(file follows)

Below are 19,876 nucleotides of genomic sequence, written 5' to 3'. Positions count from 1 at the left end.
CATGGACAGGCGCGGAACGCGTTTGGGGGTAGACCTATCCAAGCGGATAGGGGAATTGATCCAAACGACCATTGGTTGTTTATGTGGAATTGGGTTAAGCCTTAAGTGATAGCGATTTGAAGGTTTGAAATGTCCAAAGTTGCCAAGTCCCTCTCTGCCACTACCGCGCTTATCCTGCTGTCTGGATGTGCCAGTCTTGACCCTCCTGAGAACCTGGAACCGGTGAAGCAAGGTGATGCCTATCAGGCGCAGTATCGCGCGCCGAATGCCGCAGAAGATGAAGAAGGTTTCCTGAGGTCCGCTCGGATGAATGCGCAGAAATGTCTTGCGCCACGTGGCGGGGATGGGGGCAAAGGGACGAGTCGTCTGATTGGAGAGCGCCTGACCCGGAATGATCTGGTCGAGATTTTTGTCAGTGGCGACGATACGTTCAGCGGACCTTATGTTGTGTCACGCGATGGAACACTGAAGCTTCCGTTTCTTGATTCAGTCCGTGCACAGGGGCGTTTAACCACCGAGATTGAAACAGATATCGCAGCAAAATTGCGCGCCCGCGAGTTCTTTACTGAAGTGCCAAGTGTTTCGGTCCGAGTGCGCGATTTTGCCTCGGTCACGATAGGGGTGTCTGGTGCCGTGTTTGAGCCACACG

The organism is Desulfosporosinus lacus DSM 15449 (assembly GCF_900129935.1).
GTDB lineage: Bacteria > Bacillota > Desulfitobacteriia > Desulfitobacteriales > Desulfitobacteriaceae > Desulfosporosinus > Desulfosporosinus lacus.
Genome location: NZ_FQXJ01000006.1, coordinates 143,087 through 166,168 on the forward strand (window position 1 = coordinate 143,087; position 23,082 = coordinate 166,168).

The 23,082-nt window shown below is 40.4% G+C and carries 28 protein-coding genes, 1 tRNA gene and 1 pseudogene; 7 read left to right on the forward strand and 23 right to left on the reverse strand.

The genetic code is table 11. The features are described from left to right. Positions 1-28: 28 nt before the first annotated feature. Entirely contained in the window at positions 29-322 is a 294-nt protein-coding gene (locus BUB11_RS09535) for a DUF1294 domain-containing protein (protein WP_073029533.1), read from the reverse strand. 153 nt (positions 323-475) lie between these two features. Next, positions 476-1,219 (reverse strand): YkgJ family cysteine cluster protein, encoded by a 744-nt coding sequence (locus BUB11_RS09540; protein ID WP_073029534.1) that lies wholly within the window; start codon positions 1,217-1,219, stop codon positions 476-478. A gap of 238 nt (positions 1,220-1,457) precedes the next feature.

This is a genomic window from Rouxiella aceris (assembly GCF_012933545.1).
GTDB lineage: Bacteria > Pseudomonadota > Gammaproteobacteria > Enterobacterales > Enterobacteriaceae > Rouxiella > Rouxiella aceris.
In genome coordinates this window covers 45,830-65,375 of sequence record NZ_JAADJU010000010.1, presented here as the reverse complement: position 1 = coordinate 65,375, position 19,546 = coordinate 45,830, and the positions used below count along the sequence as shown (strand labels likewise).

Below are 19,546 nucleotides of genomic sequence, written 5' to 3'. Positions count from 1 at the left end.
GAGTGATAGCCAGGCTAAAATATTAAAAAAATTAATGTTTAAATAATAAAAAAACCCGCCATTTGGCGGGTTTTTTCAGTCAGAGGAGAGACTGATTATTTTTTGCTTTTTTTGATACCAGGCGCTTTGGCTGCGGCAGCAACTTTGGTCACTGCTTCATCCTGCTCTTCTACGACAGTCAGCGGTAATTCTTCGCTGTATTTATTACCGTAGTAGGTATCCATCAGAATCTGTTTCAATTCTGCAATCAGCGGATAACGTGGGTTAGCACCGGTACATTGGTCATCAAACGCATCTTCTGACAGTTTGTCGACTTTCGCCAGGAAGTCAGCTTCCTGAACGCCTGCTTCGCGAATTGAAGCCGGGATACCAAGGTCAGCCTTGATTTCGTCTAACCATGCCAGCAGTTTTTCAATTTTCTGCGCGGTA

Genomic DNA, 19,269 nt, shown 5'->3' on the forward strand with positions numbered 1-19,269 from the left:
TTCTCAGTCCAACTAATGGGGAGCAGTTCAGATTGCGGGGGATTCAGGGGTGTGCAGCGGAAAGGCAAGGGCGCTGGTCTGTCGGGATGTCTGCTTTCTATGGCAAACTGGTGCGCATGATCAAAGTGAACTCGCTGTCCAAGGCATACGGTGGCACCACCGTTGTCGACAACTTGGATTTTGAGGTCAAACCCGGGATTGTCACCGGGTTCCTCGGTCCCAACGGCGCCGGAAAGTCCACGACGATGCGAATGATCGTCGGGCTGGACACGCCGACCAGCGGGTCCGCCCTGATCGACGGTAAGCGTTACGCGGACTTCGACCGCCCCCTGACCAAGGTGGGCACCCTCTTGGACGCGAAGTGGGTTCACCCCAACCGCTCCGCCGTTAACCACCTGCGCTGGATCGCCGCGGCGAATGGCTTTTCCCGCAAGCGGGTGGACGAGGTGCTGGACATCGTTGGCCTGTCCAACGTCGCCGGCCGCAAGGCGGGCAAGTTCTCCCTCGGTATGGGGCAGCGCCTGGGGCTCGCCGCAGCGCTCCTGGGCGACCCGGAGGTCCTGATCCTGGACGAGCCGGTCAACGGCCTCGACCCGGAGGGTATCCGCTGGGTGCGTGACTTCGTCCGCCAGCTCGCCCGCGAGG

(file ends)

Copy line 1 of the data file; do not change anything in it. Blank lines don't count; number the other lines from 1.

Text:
Below are 19,876 nucleotides of genomic sequence, written 5' to 3'. Positions count from 1 at the left end.